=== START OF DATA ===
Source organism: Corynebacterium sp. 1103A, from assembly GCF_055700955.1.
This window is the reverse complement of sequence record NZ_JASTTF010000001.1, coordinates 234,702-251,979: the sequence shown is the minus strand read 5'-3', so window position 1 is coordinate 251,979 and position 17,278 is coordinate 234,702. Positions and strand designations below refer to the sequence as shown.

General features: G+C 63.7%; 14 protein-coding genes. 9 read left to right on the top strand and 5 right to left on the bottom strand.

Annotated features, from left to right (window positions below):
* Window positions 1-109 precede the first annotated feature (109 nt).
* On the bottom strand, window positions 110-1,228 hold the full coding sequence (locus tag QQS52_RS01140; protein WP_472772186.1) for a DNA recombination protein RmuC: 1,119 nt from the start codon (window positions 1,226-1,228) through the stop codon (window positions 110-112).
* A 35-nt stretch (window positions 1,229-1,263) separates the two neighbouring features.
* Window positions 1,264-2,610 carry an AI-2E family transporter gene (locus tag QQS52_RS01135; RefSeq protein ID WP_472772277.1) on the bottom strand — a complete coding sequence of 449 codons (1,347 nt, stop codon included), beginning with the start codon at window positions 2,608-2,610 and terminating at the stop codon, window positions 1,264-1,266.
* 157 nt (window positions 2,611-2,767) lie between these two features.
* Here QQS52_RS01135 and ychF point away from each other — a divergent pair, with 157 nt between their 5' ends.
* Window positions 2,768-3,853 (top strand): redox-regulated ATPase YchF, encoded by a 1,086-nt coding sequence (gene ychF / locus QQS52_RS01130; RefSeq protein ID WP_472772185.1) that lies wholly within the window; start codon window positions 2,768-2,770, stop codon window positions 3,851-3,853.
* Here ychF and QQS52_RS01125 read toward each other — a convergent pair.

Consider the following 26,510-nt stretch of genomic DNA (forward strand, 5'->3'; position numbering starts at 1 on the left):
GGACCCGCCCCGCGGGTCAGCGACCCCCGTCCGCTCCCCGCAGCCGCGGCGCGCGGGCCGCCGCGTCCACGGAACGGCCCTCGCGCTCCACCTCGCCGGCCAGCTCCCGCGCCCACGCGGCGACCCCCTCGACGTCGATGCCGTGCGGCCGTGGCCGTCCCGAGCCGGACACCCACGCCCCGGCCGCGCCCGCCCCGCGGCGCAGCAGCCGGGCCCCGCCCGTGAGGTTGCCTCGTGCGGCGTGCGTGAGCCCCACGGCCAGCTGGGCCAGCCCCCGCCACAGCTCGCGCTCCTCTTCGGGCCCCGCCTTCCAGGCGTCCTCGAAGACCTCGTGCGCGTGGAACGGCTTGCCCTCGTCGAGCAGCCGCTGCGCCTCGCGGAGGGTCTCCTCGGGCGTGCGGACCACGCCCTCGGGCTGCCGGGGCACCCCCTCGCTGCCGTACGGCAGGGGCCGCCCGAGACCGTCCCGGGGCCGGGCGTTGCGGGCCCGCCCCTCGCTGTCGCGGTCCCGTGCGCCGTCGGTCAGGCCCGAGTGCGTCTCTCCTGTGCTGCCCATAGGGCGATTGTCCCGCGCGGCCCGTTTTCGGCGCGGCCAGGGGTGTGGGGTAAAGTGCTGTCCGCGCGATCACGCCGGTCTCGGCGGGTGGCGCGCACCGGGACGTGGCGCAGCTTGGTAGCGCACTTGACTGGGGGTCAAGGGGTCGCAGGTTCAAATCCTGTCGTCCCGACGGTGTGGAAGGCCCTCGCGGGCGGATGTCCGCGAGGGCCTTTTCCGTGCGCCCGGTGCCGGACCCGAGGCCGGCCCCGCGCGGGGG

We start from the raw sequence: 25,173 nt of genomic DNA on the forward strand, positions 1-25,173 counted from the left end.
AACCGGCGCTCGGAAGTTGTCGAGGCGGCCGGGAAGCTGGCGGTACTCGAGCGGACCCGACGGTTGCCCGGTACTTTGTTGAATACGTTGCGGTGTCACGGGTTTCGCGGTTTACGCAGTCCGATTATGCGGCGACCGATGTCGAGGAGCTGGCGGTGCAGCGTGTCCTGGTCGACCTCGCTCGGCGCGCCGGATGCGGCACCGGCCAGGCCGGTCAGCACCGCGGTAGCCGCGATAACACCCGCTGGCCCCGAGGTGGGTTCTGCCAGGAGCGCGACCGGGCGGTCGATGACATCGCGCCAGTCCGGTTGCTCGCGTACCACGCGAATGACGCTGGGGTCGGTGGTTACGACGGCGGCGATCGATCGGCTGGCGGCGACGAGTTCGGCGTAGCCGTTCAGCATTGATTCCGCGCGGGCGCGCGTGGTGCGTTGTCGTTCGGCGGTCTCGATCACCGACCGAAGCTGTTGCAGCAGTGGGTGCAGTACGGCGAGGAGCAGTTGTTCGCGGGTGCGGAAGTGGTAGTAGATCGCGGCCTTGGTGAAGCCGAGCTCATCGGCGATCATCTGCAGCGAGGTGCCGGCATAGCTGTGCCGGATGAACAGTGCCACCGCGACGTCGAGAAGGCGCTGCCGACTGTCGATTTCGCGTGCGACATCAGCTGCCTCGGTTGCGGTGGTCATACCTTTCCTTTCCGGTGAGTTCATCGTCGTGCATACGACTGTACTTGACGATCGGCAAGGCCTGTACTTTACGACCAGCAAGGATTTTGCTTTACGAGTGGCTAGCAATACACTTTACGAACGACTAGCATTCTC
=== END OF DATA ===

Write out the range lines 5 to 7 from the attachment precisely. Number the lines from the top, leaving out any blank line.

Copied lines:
* Window positions 1-109 precede the first annotated feature (109 nt).
* On the bottom strand, window positions 110-1,228 hold the full coding sequence (locus tag QQS52_RS01140; protein WP_472772186.1) for a DNA recombination protein RmuC: 1,119 nt from the start codon (window positions 1,226-1,228) through the stop codon (window positions 110-112).
* A 35-nt stretch (window positions 1,229-1,263) separates the two neighbouring features.